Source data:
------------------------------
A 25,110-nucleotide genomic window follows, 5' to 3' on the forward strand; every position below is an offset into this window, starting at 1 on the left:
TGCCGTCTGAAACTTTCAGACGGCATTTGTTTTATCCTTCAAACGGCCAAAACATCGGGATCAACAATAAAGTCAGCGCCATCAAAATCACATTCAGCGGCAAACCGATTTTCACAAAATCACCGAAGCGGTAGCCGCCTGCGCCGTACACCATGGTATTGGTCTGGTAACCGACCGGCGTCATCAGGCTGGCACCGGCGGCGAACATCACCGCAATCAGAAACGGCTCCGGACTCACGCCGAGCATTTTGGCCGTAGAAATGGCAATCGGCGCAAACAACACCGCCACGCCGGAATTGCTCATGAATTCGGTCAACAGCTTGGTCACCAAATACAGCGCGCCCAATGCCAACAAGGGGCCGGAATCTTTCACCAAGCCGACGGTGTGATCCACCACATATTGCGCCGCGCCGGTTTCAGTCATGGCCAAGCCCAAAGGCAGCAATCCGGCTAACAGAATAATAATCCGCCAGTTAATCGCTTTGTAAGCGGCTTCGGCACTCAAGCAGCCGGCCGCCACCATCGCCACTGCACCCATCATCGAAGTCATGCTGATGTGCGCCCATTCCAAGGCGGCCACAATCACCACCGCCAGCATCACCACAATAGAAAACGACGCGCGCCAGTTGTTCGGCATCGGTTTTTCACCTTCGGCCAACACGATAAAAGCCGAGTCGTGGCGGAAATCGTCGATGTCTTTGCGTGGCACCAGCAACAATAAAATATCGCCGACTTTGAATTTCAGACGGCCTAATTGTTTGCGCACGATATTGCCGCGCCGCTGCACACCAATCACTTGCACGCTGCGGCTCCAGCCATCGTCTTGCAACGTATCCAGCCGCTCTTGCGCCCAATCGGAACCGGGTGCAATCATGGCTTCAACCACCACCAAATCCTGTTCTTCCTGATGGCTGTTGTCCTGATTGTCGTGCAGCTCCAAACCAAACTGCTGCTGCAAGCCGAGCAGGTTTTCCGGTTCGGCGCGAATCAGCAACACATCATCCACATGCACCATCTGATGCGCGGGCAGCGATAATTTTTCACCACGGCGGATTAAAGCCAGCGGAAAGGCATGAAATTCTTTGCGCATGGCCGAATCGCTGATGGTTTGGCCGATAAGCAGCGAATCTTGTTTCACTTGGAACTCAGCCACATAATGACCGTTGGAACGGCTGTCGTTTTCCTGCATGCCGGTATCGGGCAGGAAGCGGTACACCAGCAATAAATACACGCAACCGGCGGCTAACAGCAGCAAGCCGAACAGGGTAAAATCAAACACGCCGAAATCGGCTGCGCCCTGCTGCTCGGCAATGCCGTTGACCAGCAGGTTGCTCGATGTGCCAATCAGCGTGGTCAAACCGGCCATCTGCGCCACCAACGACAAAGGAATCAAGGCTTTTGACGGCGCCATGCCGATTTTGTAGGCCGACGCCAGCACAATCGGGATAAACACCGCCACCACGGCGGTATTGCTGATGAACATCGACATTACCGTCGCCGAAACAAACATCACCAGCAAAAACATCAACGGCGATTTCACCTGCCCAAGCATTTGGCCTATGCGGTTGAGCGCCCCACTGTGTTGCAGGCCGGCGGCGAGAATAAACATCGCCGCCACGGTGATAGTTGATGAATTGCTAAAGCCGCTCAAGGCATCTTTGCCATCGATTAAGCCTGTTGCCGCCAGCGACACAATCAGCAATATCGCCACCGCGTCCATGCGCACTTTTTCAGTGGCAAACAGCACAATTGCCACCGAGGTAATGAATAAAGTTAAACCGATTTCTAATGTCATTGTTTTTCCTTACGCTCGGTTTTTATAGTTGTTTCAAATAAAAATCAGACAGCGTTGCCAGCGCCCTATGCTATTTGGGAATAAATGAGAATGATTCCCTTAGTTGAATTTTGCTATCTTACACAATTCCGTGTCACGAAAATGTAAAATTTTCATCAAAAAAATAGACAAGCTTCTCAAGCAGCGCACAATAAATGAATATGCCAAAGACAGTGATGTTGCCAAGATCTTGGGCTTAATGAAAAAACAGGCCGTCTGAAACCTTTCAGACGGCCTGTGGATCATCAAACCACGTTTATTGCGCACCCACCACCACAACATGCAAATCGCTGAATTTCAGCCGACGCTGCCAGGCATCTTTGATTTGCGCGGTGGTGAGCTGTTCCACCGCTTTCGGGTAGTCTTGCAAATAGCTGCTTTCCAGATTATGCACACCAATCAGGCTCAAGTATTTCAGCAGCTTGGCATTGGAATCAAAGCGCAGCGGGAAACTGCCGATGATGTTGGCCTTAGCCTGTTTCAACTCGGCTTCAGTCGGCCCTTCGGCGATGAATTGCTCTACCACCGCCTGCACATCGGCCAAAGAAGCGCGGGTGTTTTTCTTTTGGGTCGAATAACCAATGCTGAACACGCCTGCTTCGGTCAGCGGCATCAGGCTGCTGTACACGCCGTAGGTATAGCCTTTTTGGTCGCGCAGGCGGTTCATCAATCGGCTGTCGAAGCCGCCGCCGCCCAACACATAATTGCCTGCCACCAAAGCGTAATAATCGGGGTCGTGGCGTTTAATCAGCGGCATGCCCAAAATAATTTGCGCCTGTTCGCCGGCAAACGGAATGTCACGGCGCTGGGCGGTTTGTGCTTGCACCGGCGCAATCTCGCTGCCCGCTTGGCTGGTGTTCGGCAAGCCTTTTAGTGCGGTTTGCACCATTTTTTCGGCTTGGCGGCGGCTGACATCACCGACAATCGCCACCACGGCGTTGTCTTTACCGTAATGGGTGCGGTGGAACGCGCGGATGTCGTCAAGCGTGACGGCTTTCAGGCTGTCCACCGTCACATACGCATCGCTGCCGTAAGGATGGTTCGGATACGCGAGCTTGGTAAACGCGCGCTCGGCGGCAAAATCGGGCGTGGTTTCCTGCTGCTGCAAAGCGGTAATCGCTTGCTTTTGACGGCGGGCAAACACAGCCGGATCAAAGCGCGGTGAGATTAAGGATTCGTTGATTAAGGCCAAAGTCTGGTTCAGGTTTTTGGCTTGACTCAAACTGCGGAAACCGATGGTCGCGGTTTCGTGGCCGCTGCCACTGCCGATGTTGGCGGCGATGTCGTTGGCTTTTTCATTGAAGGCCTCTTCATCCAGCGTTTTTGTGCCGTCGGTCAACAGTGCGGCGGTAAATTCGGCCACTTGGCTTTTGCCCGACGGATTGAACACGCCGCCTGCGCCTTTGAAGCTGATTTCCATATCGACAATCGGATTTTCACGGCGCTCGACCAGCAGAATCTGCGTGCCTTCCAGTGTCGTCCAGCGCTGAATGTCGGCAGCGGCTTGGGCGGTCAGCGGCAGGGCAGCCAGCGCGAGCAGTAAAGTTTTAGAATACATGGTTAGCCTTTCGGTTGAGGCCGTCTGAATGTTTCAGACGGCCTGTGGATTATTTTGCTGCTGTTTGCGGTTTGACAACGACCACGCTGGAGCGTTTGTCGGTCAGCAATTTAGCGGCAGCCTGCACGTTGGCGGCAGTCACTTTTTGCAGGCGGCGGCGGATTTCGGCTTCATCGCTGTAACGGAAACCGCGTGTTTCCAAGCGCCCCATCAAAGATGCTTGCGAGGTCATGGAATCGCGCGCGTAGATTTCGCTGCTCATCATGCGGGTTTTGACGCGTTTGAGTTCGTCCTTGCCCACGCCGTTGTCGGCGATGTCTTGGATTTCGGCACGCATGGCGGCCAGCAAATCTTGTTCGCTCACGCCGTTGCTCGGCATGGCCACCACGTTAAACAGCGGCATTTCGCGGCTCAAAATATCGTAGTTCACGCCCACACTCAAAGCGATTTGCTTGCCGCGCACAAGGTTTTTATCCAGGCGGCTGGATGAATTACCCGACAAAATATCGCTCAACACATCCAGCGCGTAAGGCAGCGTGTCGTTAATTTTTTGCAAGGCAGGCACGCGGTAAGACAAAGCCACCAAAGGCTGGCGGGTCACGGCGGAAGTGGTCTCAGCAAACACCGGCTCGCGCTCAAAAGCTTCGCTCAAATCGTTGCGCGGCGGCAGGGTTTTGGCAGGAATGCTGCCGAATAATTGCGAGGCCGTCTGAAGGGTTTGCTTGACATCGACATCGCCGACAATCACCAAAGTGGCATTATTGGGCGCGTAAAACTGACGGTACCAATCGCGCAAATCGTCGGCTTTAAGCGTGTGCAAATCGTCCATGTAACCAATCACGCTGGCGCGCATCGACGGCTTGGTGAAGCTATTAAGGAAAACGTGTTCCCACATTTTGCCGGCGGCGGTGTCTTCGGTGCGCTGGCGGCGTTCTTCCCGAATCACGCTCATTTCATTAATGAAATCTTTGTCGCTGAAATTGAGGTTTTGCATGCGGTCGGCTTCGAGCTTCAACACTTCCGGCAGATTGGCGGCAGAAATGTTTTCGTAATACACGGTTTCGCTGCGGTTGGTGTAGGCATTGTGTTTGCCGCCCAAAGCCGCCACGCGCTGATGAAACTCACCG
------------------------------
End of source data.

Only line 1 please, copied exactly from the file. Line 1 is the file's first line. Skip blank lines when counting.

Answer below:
A 25,110-nucleotide genomic window follows, 5' to 3' on the forward strand; every position below is an offset into this window, starting at 1 on the left: